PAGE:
At the start of the Second World War, many children living in big cities and towns were moved temporarily from their homes to places considered safer, usually out in the countryside. Children had labels attached to them, as though they were parcels. They often felt scared about being away from their families.
The British government was worried that a new war might begin when Hitler came to power in 1933. They were afraid that British cities and towns would be targets for bombing raids by aircraft.
Schoolchildren, their teachers, mothers with children under five, pregnant women, and some disabled people from the cities and big towns were evacuated.By train and road To smaller towns and villages in the countryside. Some children were sent to stay with relatives outside in the countryside, but others were sent to live with complete strangers.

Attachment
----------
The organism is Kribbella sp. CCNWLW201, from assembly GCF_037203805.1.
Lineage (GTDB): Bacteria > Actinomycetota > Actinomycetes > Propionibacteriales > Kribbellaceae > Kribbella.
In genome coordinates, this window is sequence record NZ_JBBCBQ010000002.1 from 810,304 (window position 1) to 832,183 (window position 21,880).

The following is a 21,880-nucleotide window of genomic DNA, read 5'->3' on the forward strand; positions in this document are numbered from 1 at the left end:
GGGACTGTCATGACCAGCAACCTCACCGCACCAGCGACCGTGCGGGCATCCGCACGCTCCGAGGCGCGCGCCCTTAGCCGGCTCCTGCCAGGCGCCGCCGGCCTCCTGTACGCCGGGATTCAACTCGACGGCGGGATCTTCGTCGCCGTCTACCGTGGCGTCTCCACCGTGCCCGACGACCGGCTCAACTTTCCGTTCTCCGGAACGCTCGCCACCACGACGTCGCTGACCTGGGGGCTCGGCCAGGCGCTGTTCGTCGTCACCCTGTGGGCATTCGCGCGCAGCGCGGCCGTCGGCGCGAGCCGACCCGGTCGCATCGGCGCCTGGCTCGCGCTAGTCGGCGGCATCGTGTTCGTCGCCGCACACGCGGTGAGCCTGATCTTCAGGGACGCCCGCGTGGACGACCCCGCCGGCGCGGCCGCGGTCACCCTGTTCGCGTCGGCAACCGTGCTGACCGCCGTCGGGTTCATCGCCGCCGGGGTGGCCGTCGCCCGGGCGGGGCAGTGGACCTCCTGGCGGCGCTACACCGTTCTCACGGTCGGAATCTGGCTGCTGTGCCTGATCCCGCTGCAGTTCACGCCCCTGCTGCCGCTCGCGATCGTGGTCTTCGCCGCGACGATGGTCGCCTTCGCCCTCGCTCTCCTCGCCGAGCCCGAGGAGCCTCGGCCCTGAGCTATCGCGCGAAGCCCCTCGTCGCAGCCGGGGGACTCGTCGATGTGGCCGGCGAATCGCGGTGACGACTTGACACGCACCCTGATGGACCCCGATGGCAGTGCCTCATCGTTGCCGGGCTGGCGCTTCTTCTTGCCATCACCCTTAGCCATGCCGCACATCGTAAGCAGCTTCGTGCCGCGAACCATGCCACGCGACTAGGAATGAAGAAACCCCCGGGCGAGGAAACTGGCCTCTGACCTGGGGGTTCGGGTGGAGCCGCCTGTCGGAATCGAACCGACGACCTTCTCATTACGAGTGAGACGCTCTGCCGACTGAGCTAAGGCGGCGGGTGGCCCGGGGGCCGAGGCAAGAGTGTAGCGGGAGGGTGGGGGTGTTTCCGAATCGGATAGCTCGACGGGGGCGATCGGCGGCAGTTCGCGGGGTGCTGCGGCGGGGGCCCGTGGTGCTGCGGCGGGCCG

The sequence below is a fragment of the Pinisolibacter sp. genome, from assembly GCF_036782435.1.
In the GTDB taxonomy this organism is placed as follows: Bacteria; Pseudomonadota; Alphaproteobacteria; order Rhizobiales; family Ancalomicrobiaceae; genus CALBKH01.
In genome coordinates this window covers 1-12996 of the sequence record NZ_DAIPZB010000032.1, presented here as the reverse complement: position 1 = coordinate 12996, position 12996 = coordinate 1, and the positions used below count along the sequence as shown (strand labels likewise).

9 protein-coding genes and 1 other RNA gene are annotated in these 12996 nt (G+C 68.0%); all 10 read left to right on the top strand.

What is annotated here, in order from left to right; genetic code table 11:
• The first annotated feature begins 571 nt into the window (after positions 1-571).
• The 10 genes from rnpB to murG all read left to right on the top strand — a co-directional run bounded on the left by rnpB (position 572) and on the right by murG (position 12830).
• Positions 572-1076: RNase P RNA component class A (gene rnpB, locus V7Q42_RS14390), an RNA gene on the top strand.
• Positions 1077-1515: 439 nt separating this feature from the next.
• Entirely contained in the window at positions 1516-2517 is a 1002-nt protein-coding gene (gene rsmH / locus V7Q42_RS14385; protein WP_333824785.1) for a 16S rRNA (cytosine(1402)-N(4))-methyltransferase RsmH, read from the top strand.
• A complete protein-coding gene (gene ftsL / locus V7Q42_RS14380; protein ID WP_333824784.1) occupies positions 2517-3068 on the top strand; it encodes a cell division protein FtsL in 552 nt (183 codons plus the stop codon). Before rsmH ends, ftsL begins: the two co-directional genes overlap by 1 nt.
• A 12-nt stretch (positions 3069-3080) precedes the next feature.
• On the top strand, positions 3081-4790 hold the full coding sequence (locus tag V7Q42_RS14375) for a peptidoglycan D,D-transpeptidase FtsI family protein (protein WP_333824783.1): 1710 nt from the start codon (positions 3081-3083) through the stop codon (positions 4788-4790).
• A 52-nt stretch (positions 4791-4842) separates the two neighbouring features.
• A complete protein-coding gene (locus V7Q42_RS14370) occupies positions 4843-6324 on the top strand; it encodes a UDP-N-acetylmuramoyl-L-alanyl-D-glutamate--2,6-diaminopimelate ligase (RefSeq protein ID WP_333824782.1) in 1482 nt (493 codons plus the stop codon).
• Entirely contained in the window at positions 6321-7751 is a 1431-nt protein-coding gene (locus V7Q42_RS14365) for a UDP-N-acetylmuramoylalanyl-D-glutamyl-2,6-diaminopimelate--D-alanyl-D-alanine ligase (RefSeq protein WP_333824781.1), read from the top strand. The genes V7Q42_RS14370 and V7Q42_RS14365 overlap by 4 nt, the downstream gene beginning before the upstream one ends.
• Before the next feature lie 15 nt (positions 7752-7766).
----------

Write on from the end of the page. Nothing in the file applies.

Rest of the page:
In September 1939, just before the outbreak of the Second World War, around a million British school children were evacuated from their homes in big towns and cities.
There were no big bombing raids on Britain in the first months of the war (know as the phoney war) and, by early 1940, many children had returned home.
When heavy bombing raids started in the autumn of 1940 – the Blitz - and then later, in 1944, when Germany attacked Britain with V1 Flying Bombs and V2 rockets people were evacuated once more.
By the end of the Second World War around 3.5 million people, mainly children had experienced evacuation. No one was forced to go but parents were encouraged by posters and told that their children would be safer from German bombs if they moved to the country.